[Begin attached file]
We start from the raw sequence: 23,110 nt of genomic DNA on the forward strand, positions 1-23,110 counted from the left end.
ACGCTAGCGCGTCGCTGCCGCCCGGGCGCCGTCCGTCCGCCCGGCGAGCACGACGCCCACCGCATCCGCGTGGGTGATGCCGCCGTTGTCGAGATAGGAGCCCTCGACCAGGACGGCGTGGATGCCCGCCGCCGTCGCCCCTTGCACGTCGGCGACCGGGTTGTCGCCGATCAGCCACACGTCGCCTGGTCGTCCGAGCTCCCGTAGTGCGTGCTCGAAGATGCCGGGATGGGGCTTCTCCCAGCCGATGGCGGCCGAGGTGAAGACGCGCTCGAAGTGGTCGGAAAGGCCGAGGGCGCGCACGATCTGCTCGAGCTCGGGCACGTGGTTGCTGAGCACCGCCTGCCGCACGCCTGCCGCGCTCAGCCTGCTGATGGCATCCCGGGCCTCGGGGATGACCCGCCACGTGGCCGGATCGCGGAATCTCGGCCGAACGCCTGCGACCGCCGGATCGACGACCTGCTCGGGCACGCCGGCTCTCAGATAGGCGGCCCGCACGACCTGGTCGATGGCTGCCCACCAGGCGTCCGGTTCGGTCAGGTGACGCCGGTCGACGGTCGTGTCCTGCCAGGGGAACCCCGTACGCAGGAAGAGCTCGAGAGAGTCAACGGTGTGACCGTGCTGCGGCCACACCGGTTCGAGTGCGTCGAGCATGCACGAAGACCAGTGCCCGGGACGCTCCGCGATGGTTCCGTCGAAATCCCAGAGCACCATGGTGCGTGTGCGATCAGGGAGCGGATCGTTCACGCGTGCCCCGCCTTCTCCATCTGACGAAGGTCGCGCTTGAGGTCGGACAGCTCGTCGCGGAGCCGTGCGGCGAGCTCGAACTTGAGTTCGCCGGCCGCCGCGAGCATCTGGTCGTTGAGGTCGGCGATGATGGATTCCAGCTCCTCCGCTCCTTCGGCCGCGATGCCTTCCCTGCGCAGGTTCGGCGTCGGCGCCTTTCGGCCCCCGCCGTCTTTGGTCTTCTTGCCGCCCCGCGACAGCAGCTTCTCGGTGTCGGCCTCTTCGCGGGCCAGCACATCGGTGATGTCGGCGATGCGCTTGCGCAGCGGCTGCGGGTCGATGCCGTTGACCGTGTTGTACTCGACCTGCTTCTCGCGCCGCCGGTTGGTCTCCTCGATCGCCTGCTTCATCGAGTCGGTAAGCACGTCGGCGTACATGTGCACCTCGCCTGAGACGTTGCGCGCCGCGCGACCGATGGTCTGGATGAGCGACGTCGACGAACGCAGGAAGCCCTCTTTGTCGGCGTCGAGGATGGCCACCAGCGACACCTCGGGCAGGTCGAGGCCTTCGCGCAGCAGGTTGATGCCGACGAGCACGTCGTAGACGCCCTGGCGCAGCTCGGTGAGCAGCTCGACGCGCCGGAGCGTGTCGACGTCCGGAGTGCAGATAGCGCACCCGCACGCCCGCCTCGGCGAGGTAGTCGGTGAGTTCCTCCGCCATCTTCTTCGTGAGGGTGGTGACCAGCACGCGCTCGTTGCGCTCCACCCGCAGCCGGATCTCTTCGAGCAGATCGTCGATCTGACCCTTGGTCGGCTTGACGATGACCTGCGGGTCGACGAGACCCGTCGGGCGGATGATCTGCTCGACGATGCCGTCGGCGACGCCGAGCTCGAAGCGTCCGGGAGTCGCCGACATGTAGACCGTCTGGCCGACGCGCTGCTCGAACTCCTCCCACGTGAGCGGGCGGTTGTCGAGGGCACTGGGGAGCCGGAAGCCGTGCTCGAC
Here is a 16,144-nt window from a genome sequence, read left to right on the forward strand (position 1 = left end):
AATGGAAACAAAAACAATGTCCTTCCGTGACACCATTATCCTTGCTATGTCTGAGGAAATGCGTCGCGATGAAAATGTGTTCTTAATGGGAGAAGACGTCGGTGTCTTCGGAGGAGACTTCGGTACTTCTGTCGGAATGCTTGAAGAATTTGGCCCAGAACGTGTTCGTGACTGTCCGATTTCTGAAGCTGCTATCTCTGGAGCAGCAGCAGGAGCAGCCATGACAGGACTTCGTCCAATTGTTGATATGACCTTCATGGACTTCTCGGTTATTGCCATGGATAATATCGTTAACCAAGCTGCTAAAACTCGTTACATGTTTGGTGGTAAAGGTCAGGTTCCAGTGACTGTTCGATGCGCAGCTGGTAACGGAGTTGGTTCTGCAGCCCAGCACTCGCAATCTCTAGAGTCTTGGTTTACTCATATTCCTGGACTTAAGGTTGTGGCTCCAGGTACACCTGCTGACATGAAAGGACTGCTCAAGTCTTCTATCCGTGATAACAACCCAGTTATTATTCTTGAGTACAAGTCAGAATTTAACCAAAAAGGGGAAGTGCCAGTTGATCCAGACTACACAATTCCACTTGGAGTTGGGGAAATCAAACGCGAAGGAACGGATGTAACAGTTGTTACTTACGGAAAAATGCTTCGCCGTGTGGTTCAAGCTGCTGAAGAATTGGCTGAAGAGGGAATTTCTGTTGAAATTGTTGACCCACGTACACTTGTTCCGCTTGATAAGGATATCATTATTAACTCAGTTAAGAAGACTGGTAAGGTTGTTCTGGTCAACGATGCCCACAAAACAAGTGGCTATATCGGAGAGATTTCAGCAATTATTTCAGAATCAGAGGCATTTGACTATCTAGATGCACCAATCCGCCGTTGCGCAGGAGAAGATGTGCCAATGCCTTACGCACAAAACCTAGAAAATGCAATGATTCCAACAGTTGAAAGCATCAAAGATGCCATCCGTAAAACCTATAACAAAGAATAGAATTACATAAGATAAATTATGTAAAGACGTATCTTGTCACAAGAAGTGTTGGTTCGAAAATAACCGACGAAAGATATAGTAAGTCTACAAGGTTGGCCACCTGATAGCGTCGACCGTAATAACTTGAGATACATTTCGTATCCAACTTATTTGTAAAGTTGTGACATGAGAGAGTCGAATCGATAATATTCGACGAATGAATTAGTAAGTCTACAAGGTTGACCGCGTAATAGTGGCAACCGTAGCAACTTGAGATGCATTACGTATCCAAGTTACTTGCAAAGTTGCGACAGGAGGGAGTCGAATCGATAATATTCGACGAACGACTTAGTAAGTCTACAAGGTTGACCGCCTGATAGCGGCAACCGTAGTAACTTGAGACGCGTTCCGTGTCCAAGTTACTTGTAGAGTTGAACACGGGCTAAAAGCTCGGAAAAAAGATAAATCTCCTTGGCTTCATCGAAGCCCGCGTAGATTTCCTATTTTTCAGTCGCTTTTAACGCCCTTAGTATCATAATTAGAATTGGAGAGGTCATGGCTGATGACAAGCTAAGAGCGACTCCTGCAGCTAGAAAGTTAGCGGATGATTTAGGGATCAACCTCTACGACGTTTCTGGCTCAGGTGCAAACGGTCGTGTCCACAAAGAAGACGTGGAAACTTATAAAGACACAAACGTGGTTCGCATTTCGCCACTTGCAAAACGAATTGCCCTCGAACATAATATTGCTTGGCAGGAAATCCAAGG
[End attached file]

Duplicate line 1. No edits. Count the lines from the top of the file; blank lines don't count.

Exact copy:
We start from the raw sequence: 23,110 nt of genomic DNA on the forward strand, positions 1-23,110 counted from the left end.